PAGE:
by Simon Leys; Reviewed by Ian Buruma
The desire to destroy beauty, according to Leys, applies not just to aesthetics but as much, if not more, to ethics: "In every department of human endeavour, inspired talent is an intolerable insult to mediocrity. If this is true in the realm of aesthetics, it is even more true in the world of ethics. More than artistic beauty, moral beauty seems to exasperate our sorry species. The need to bring down to our own wretched level, to deface, to deride and debunk any splendour that is towering above us, is probably the saddest urge of human nature.”
Simon Leys - The Man Who Got It Right
Near the beginning of Simon Leys’s marvelous collection of essays is an odd polemic between the author and the late Christopher Hitchens, fought out in these very pages. Leys takes Hitchens to task for attacking Mother Teresa in a book entitled The Missionary Position. He writes: “Bashing an elderly nun under an obscene label does not seem to be a particularly brave or stylish thing to do.” Hitchens replies: What do you mean, obscene? You know perfectly well, answers Leys. And so on and on.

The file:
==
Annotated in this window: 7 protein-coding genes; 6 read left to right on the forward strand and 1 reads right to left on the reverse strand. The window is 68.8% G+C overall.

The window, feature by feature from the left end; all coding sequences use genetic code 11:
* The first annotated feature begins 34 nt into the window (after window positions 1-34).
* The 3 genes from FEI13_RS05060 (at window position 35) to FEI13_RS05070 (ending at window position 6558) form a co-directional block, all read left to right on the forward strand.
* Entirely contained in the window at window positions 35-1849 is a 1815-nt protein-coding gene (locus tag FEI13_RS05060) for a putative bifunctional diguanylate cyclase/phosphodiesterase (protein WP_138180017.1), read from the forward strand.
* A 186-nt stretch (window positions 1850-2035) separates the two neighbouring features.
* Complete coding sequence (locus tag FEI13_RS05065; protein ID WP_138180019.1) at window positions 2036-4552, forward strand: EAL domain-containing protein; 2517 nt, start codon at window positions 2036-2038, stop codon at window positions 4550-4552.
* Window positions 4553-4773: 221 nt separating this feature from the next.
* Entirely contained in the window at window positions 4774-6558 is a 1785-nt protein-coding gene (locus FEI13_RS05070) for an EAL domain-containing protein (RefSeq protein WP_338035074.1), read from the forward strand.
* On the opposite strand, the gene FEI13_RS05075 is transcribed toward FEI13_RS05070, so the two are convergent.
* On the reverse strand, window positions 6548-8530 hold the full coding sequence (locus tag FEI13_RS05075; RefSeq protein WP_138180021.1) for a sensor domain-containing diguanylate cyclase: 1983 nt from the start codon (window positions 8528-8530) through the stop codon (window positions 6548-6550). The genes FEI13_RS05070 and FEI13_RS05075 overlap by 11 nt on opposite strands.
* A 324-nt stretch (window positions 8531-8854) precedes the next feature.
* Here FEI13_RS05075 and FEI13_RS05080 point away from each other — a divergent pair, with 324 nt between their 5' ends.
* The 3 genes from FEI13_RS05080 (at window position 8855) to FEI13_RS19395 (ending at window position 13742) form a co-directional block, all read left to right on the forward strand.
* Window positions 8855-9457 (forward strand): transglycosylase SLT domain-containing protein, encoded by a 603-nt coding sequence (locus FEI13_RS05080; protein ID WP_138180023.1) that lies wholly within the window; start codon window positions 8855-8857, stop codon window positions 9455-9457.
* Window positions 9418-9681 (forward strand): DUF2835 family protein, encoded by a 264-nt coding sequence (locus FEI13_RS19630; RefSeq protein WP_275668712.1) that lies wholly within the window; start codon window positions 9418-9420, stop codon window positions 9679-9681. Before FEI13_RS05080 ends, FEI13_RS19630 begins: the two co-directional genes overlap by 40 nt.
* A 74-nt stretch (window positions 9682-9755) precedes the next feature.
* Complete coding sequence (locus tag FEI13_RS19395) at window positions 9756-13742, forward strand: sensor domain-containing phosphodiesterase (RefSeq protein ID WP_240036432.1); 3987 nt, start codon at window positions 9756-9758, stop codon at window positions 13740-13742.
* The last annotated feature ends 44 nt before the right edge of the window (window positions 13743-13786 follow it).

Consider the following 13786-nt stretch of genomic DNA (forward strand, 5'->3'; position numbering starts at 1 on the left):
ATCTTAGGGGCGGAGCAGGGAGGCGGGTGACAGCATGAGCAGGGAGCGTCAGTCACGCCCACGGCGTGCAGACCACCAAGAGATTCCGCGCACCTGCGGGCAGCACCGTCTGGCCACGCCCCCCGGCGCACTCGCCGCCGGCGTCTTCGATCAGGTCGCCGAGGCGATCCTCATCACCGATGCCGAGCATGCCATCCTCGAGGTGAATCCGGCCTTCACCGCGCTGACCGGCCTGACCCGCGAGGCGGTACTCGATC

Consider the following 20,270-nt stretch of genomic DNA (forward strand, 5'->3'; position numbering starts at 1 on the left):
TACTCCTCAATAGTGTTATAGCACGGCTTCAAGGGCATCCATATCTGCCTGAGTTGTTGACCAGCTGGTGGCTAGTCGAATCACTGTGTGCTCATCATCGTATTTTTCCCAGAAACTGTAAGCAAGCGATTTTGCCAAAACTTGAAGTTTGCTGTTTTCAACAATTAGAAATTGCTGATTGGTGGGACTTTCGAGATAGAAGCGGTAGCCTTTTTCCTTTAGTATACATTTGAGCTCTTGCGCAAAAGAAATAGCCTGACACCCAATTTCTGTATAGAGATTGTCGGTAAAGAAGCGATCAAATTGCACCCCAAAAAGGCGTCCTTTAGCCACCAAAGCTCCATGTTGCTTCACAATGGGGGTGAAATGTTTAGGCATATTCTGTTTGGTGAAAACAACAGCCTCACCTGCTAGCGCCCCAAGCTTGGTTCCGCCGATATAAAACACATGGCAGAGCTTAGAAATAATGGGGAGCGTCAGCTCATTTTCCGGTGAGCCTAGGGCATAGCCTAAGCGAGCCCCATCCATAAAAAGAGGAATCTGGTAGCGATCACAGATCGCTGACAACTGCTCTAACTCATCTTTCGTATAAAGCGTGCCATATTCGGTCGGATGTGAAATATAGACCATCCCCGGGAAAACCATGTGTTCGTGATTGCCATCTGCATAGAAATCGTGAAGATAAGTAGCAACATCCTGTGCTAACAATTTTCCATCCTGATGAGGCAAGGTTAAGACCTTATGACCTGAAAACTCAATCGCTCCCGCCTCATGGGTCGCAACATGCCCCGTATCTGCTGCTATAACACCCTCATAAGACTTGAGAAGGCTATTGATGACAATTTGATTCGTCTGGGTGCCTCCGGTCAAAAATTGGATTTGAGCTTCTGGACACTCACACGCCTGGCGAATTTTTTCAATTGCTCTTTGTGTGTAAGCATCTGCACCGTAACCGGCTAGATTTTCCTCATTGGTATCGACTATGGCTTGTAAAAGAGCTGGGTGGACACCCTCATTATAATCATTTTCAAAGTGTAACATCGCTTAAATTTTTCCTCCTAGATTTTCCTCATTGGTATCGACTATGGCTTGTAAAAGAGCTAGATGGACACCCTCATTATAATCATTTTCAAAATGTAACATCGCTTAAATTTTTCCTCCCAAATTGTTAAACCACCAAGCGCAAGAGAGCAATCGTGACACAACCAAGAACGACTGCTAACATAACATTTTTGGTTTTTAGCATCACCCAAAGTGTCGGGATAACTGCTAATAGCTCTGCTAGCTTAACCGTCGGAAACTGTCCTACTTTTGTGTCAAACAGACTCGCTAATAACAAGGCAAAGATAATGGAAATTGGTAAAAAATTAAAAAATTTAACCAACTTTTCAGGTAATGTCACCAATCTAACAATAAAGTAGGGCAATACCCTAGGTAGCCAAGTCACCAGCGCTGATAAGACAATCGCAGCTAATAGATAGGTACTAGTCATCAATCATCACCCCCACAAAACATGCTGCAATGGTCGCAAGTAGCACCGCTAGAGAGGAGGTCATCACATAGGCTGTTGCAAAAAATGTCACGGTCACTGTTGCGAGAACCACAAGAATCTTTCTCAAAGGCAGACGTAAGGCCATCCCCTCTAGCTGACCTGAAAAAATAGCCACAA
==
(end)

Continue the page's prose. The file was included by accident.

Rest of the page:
(NB: An extract from the book, from one of its essays, entitled The Empire of Ugliness, may be read at the bottom of this post - DS)
Extract from the book, from one of its essays, entitled The Empire of Ugliness
Once—many years ago—a minuscule incident afforded me a deeply upsetting revelation. I was